PhD on Deportations from Denmark
Birgit Müller spent a week at the ITS (International Tracing Service) researching the persecution fate of over 6000 deported Danes for her PhD on the topic “Denmark under German Occupation. Danish Deportees in Nazi Concentration Camps”. Müller was pleased: “I was able to find important additional information on the deportation, persecution and liberation for about five percent of the names.”
The researcher´s interest in National Socialism began during her political science, pedagogical and public law studies in Bonn, Copenhagen and Potsdam. The Berlin resident has been writing her PhD for three years now. She is also working as an archivist at the Center for Anti-Semitic Research at the Technical University in Berlin.
“I have visited many archives in Denmark in order to do research for my PhD. I also went to memorials and the federal archive,” reported Müller. “Many people recommended visiting the ITS, where I learned more by using their Central Name Index.” The scholar had several digital copies of the original documents produced but kept a sharp eye on the hard-won results of her new research. Müller summarizes her experience: “I am putting the results of my research together like pieces of a puzzle and was able to fill in the missing pieces at the ITS.”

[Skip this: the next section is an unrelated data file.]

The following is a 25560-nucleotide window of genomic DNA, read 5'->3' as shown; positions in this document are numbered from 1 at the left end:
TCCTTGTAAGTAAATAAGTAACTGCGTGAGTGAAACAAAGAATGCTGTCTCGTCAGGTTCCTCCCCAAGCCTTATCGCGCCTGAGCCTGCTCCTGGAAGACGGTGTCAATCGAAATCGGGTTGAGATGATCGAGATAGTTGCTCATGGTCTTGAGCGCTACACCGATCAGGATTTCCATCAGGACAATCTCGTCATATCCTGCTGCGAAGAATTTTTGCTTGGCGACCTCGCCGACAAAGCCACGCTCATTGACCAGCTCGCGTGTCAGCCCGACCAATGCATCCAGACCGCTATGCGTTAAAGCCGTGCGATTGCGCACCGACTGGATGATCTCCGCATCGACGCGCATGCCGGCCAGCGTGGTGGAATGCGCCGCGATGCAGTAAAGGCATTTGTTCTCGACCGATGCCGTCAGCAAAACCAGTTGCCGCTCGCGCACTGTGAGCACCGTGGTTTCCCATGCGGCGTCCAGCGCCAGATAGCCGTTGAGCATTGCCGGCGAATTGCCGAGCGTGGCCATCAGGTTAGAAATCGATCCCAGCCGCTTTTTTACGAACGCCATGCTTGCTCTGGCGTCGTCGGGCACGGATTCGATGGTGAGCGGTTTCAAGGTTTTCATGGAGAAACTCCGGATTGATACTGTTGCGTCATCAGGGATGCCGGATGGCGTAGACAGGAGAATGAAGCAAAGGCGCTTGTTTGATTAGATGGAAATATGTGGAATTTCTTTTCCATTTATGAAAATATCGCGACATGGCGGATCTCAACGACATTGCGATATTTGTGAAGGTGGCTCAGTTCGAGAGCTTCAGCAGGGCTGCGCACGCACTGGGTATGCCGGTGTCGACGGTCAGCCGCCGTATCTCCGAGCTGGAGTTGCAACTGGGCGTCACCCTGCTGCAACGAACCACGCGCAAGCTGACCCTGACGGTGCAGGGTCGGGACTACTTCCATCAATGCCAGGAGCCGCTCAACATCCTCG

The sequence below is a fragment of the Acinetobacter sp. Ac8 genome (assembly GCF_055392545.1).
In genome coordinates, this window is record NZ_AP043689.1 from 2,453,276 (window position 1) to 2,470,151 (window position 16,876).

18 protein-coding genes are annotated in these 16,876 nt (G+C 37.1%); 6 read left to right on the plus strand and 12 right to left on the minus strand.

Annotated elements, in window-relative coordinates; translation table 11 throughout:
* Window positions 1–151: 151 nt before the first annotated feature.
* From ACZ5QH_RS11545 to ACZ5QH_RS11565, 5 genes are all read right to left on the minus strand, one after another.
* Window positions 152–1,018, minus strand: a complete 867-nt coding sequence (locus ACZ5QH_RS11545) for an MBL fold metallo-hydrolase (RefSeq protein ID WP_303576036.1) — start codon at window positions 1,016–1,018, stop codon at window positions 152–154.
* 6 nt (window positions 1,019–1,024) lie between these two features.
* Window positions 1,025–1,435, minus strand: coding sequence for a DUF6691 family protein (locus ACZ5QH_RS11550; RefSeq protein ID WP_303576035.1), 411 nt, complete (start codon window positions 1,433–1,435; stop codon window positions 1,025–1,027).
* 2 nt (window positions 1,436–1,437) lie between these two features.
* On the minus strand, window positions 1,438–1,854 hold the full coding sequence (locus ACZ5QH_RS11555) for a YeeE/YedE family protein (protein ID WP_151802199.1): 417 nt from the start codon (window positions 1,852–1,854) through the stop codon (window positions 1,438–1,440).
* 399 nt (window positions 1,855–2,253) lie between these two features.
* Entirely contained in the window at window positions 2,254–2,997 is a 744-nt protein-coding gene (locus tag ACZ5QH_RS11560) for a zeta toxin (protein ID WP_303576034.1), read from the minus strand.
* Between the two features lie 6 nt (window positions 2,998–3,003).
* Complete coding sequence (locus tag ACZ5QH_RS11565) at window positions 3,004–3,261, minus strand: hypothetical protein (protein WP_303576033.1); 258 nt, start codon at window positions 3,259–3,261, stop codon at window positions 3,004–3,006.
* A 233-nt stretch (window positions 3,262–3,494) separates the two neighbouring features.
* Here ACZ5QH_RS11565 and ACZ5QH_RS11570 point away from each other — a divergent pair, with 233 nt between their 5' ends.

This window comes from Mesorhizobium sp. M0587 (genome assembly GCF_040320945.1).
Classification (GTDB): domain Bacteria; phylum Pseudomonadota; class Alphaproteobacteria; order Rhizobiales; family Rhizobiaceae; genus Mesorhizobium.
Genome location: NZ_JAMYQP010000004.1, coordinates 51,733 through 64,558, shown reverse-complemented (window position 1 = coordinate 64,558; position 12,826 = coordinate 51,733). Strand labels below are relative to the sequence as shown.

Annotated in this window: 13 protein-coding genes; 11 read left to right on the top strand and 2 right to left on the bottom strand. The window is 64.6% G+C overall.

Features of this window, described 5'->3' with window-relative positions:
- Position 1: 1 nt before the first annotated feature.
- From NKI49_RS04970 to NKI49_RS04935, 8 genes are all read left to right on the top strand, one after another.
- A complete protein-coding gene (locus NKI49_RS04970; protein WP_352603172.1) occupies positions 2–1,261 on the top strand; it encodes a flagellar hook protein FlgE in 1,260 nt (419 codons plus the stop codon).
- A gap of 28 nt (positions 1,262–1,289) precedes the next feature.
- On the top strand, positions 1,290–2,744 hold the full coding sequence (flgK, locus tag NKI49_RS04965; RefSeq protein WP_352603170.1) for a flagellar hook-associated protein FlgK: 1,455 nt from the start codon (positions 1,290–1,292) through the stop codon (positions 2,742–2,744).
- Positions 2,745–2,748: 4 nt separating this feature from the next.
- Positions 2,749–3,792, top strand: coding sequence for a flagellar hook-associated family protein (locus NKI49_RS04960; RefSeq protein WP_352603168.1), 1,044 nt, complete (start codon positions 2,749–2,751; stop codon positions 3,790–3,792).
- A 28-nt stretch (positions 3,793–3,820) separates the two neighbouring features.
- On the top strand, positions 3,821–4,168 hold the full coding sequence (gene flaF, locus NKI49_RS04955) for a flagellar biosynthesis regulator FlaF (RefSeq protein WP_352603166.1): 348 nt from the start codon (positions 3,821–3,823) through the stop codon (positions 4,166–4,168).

Thanks to Danish resistance against German occupation policy and the officially independent Danish government´s adept diplomacy, deportations of targeted groups began relatively late in comparison to other countries. In October 1943 groups of Communists, Jews or police were transported to concentration camps such as Neuengamme, Stutthof or Buchenwald. The Danish government arranged for the Red Cross to visit deportees in Theresienstadt and to send parcels of food to the detainees. “Most of the victims were actually deported after 1944,” reports Müller. “It is fascinating to research this small country, especially because many people were saved. Danish survivors were able to return to their homeland quickly after the liberation.”